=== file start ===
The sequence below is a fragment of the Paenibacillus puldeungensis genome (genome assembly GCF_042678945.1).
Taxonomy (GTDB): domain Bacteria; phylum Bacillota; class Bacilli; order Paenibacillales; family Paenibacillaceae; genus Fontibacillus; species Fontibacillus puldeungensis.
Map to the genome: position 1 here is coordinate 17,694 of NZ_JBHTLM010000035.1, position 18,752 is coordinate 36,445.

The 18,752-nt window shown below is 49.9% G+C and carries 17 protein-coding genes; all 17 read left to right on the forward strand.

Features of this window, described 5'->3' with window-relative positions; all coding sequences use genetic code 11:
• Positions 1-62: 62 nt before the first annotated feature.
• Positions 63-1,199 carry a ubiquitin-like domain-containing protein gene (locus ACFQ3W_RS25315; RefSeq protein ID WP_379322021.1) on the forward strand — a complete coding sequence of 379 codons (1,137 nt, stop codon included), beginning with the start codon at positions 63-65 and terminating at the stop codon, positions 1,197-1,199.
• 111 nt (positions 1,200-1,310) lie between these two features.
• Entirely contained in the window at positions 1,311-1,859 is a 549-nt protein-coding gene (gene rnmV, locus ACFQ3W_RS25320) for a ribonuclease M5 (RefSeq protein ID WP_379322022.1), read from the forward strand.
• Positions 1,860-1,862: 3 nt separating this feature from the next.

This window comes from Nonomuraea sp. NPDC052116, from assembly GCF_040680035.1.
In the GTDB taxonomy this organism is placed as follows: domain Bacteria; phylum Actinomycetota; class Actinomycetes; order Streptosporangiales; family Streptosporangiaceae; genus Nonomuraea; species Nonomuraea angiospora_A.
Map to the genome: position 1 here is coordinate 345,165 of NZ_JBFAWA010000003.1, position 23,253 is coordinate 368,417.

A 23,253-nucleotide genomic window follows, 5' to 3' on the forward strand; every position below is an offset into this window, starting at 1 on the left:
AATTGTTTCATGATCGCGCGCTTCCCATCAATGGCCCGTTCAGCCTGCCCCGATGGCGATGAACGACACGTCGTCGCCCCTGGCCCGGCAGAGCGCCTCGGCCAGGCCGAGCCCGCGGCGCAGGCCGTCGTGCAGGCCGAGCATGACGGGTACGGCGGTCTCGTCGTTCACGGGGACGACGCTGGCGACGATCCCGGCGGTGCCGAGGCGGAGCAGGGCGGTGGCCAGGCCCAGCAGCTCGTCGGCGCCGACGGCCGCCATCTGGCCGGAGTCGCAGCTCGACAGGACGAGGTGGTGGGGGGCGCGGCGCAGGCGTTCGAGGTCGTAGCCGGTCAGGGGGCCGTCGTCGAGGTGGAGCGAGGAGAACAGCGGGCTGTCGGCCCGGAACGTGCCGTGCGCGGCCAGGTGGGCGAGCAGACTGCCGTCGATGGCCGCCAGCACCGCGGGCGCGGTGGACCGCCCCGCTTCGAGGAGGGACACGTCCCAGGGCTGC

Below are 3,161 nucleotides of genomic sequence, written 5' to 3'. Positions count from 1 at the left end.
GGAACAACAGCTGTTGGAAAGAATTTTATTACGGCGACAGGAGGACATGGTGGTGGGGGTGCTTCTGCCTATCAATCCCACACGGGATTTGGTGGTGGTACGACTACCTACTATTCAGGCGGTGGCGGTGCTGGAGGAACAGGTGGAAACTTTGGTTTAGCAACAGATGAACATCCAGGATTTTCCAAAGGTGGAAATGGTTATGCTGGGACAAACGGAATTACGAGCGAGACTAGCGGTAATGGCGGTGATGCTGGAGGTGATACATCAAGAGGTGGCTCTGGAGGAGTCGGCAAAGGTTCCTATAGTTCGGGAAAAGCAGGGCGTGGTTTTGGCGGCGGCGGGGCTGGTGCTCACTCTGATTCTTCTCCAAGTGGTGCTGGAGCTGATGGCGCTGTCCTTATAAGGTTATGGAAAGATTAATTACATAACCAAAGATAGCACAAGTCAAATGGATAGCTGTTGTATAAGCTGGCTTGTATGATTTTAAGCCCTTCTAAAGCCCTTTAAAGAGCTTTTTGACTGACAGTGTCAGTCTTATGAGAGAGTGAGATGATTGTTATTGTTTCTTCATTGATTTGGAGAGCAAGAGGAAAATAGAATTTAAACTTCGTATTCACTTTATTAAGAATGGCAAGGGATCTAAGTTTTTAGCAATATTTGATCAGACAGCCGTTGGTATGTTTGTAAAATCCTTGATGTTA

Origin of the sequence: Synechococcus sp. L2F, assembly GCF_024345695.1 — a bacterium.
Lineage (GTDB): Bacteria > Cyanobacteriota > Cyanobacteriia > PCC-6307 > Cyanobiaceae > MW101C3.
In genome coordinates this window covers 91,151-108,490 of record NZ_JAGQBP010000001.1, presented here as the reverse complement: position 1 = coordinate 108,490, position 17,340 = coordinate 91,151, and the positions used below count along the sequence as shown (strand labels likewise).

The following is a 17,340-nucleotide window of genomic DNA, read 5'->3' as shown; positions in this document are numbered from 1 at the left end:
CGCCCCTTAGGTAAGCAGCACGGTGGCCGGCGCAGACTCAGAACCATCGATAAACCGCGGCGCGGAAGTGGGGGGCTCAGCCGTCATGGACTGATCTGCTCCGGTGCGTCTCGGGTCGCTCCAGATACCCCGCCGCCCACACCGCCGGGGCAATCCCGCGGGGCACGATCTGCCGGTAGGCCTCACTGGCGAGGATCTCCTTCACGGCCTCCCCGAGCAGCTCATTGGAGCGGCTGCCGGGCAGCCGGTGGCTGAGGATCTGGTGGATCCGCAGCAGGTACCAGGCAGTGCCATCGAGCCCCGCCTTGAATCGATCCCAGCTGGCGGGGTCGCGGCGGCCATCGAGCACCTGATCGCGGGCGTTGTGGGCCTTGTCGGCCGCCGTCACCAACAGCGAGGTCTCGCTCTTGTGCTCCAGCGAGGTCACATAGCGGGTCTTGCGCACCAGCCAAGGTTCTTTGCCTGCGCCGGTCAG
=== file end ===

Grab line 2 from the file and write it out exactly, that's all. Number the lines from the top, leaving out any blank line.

Taxonomy (GTDB): domain Bacteria; phylum Bacillota; class Bacilli; order Paenibacillales; family Paenibacillaceae; genus Fontibacillus; species Fontibacillus puldeungensis.